$50 reasonably expected by B to be paid by C) of his direct payments for 
the eighth through the thirtieth calendar day of absence. Thereafter, B 
may refrain from withholding with respect to the entire $35 paid 
directly by him since the maximum excludable amount ($100 a week) 
exceeds the total of payments made by B and payments which B reasonably 
expects will be made by C.

    (c) Amounts paid by employer for whom services are performed for 
period of absence beginning before January 1, 1964. Withholding is not 
required upon the

[[Page 200]]

amount of any wage continuation payment for a period of absence 
beginning before January 1, 1964, made to an employee directly by the 
employer for whom he performs services to the extent that such payment 
is excludable from the gross income of the employee under the provisions 
of section 105(d) in effect with respect to such payments, provided the 
records maintained by the employer--
    (1) Separately show the amount of each such payment and the 
excludable portion thereof, and
    (2) Contain data substantiating the employee's entitlement to the 
exclusion provided in section 105(d) with respect to such amount, either 
by a written statement from the employee specifying whether his absence 
from work during the period for which the payment was made was due to a 
personal injury or whether such absence was due to sickness, and, if the 
latter, whether he was hospitalized for at least one day during this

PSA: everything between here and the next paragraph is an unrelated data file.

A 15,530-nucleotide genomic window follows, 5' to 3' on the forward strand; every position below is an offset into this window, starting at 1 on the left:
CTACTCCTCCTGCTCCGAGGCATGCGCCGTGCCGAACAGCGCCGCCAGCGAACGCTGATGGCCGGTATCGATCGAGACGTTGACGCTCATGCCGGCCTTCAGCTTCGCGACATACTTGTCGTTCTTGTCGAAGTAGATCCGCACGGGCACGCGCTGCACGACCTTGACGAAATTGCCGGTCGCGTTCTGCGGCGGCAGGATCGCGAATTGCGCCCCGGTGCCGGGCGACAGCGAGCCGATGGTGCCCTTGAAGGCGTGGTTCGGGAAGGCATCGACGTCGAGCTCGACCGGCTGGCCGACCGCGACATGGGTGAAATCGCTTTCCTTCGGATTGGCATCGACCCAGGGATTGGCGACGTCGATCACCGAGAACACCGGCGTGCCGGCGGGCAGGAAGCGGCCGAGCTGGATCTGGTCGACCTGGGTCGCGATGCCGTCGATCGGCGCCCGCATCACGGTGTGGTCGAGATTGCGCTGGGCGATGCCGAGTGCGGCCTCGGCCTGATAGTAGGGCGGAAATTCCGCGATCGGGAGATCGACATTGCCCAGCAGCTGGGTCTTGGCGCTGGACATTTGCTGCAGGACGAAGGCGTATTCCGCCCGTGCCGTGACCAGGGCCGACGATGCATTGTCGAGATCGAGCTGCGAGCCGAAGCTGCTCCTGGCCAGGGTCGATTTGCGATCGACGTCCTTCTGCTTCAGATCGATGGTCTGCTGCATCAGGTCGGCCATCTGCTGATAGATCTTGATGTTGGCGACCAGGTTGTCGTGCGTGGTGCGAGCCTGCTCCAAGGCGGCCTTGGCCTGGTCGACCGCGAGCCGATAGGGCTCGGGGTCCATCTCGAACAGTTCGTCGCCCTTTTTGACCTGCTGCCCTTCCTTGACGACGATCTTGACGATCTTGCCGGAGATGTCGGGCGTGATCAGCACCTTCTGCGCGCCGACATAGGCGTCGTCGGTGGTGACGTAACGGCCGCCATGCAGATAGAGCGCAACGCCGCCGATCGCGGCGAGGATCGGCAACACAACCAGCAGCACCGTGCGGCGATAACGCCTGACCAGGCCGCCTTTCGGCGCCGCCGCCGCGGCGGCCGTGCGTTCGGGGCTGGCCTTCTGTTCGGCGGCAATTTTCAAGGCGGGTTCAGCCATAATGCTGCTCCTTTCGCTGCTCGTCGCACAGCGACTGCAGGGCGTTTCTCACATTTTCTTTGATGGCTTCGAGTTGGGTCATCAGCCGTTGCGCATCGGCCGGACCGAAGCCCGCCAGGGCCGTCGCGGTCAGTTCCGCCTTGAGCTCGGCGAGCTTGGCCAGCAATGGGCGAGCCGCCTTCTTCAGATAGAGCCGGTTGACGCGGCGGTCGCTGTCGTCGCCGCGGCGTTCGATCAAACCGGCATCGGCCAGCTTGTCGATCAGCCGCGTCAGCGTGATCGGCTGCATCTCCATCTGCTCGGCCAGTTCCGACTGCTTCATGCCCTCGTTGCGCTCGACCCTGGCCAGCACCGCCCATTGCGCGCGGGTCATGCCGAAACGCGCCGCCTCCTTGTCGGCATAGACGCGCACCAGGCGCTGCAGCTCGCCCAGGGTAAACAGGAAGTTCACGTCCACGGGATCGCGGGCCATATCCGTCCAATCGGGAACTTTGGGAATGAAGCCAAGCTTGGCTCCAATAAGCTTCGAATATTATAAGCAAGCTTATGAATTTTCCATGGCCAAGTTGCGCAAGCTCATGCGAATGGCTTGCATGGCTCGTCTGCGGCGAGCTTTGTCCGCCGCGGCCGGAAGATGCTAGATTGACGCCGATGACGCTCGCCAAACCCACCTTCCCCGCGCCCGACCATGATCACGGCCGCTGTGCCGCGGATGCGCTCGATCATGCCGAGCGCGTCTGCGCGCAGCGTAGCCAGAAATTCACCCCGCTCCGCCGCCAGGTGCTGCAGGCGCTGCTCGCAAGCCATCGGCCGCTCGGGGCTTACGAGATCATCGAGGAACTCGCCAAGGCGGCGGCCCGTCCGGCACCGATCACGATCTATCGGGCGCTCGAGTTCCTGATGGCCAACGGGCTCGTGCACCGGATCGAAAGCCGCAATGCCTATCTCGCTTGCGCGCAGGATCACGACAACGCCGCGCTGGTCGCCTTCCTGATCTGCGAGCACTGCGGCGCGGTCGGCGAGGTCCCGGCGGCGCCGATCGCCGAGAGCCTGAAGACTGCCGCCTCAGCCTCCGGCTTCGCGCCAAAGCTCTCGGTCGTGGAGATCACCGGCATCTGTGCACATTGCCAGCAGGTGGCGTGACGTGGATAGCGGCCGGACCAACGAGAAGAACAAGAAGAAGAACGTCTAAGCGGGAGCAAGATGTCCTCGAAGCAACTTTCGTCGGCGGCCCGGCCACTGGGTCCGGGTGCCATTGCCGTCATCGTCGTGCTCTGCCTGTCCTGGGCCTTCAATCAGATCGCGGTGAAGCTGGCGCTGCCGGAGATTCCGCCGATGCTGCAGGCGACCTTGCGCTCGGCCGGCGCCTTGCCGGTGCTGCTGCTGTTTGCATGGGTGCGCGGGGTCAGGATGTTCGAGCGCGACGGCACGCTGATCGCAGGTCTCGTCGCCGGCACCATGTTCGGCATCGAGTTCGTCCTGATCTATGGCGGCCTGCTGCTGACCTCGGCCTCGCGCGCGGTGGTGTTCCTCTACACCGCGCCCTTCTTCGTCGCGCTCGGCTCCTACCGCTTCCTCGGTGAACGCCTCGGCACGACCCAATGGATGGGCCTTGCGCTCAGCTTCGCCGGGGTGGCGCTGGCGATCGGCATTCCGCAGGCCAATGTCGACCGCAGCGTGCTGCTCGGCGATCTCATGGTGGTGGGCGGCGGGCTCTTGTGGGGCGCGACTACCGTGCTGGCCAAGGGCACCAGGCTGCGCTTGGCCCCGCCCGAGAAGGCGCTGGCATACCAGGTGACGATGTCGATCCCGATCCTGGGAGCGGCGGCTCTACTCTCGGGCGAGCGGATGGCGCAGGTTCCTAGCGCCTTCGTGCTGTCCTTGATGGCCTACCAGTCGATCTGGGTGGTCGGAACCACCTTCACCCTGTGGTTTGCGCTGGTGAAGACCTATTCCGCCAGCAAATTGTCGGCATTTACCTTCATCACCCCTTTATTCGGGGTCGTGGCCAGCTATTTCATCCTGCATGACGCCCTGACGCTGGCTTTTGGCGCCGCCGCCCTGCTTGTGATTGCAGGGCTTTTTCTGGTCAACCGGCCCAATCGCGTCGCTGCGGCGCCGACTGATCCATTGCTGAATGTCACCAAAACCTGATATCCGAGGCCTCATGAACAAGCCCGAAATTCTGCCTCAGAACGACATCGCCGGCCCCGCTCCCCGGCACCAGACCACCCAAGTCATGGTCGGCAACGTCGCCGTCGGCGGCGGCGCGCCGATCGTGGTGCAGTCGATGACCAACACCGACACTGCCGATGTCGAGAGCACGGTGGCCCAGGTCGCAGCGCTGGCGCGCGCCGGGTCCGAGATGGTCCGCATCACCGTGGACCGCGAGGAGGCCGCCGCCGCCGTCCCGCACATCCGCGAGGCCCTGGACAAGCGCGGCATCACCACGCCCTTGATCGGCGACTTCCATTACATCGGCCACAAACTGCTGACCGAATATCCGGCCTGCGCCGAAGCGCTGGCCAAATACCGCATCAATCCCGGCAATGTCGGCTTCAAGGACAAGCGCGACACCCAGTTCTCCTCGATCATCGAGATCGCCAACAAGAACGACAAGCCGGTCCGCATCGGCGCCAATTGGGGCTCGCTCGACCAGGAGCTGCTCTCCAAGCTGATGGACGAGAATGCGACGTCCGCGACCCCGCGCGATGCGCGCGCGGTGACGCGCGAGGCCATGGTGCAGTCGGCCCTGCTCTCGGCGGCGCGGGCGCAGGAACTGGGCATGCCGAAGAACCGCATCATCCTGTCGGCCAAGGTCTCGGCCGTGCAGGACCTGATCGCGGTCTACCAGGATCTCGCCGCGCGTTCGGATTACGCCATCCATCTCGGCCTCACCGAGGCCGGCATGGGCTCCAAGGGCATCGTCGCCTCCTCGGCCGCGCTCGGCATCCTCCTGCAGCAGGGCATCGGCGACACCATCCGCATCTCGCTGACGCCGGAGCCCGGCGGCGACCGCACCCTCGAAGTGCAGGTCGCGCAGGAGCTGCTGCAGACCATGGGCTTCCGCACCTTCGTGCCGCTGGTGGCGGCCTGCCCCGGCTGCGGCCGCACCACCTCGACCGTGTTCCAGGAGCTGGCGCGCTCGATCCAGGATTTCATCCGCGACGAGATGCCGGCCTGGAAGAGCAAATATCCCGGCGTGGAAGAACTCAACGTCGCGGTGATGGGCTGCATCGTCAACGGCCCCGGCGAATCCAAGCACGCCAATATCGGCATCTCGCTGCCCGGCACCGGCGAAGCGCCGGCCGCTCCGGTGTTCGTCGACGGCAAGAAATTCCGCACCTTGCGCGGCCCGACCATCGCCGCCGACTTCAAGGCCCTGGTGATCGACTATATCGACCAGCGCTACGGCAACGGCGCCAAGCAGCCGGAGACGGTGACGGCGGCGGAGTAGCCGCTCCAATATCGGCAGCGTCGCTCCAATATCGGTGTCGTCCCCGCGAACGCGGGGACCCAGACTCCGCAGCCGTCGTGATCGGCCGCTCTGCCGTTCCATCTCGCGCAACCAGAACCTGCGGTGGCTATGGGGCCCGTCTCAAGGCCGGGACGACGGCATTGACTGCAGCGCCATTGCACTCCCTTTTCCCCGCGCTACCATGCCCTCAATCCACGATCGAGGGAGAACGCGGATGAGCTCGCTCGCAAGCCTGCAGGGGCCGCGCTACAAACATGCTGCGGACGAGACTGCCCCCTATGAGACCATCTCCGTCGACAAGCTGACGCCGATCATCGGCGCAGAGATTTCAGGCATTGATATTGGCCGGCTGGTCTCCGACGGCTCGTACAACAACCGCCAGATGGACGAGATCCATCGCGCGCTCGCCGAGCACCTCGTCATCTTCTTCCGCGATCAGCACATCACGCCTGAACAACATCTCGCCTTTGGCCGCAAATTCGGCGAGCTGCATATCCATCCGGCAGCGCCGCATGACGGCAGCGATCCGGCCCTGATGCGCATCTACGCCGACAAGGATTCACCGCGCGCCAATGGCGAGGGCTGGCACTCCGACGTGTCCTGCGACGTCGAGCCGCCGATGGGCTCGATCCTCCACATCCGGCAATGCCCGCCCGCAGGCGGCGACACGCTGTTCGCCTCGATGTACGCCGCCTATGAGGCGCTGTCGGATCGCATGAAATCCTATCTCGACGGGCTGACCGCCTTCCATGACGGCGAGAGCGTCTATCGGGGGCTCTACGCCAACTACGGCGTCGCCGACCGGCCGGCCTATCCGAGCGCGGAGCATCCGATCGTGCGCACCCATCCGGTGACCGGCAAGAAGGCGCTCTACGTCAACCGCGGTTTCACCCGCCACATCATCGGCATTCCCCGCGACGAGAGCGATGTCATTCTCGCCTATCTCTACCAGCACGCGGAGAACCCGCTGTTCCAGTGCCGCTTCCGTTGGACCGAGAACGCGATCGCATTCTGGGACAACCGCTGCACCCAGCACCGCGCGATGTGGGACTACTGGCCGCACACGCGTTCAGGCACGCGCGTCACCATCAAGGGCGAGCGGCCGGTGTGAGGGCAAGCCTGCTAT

period; or by any other information which the employer reasonably 
believes establishes the employee's entitlement to the exclusion under 
section 105(d). Employers shall not be required to ascertain the 
accuracy of the information contained in any written statement submitted 
by an employee in accordance with this paragraph (b)(8)(ii)(c)(2). For 
purposes of this paragraph (b)(8)(ii)(c), the computation of the amount 
excludable form the gross income of the employee under section 105(d) 
may be made either on the basis of the wage continuation payments which 
are made directly by the employer for whom the employee performs 
services, or on the basis of such payments in conjunction with any wage 
continuation payments made on behalf of the employer by a person who is 
regarded as an employer under section 3401(d)(1).
    (d) Amounts paid before January 1, 1977 by person other than the 
employer for whom services are performed. No tax shall be withheld upon 
any wage continuation payment made to an employee by or on behalf of a 
person who is not the employer for whom the employee performs services 
but who is regarded as an employer under section 3401(d)(1). For 
example, no tax shall be withheld with respect to wage continuation 
payments made on behalf of an employer by an insurance company under an